LEAVING A LEGACY: In N.Y., Richard Goldstein noted Venturi won 14 tournaments between '57-66 in a career "cut short by circulatory problems in his hands." Venturi’s "signature moment" came at the '64 U.S. Open at Congressional Country Club in Bethesda, Md., when temperatures were "approaching 100 degrees, and the humidity seemed unconquerable as the players struggled to play" the final 36 holes in one day. Venturi "almost collapsed from the heat on the 17th green of his morning round but carded a remarkable 66." He was named PGA Tour Player of the Year in '64. Venturi is "survived by his third wife, KATHLEEN," and two sons, Matt and TIM. Venturi engaged in "many charitable endeavors while working as a broadcaster, most notably the Guiding Eyes Classic, an event in New York that included blind golfers" and raised more than $6M to provide dogs for the blind (N.Y. TIMES, 5/18). GOLF.com's Gary Van Sickle wrote Venturi's voice was a "comfortable one on the air as a broadcaster, especially because of his longevity." Van Sickle: "If you think golf announcing is more about comfort factor and familiarity than what is actually said, Venturi was perfect. He had his foibles and his annoying clichés, too, but the fact that he lasted in the booth forever attests to the audience's belief in him." GOLF.com's Mark Godich wrote Venturi "proved time and again that less is often more." Broadcasters in every sport could "learn a thing or two about the way Venturi did his job" (GOLF.com, 5/19).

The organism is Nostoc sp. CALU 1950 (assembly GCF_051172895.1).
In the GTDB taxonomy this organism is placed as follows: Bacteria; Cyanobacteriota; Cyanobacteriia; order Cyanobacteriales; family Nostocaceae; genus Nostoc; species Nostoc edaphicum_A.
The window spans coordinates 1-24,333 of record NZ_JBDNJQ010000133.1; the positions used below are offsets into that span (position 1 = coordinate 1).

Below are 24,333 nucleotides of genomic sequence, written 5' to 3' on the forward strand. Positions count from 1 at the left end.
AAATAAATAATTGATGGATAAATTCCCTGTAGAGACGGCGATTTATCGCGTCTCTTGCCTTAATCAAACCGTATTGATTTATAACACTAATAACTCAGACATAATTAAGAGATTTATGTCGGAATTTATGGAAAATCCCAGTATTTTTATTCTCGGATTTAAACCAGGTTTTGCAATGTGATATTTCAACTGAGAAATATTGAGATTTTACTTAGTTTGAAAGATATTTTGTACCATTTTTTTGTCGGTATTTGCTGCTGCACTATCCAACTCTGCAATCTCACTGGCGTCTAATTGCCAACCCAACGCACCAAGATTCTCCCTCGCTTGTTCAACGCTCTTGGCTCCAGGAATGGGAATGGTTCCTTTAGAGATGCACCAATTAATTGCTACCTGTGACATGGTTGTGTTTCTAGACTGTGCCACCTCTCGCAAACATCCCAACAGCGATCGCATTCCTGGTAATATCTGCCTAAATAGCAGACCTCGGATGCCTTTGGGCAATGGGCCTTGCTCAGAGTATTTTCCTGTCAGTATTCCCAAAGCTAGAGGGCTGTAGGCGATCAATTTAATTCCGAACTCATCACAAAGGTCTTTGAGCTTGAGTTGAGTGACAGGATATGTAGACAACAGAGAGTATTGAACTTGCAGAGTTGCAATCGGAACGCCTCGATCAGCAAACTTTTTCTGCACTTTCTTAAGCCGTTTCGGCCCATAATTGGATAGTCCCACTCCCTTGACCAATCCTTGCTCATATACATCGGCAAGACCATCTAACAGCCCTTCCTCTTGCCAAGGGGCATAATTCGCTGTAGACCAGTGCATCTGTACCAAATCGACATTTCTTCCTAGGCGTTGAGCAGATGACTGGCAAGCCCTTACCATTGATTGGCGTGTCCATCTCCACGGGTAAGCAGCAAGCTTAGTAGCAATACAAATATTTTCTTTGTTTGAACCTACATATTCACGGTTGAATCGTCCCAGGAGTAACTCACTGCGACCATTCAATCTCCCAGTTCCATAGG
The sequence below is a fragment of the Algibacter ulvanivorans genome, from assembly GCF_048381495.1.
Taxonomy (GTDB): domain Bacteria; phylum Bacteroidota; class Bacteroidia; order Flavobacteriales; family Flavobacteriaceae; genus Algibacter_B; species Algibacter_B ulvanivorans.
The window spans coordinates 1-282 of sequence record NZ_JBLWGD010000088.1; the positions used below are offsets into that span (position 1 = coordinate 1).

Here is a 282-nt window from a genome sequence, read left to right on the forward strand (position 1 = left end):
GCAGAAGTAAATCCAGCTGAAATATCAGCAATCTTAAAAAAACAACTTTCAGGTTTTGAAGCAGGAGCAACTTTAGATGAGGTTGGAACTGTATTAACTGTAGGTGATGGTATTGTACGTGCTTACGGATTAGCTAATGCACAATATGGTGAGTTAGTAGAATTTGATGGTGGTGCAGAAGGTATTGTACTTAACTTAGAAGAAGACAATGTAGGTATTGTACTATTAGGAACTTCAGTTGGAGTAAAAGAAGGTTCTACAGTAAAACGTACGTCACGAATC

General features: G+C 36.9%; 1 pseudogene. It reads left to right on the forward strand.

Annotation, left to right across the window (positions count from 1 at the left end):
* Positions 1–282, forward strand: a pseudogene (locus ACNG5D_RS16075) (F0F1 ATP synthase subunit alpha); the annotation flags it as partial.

RISING TO THE TOP: In S.F., Ron Kroichick noted Venturi "initially declined" late CBS Sports Producer FRANK CHIRKINIAN's offer to work in television, "fearful of looking foolish with his onetime stutter." But he "overcame those fears and became an on-air fixture for more than three decades" (S.F. CHRONICLE, 5/18). FOXSPORTS.com's Robert Lusetich wrote Venturi both "understood and accepted the secret of sports on television." His mantra was, "It’s not what you say, it’s what you don’t say." He would "joke that stammering taught him to be brief, but he was selling himself short." Venturi accepted that it "wasn’t about him; that golf was the star." However, some viewers said that Venturi was "too vanilla, too willing to toe the party line, too charitable with the players." He could be "guilty of sugar-coating" (FOXSPORTS.com, 5/19).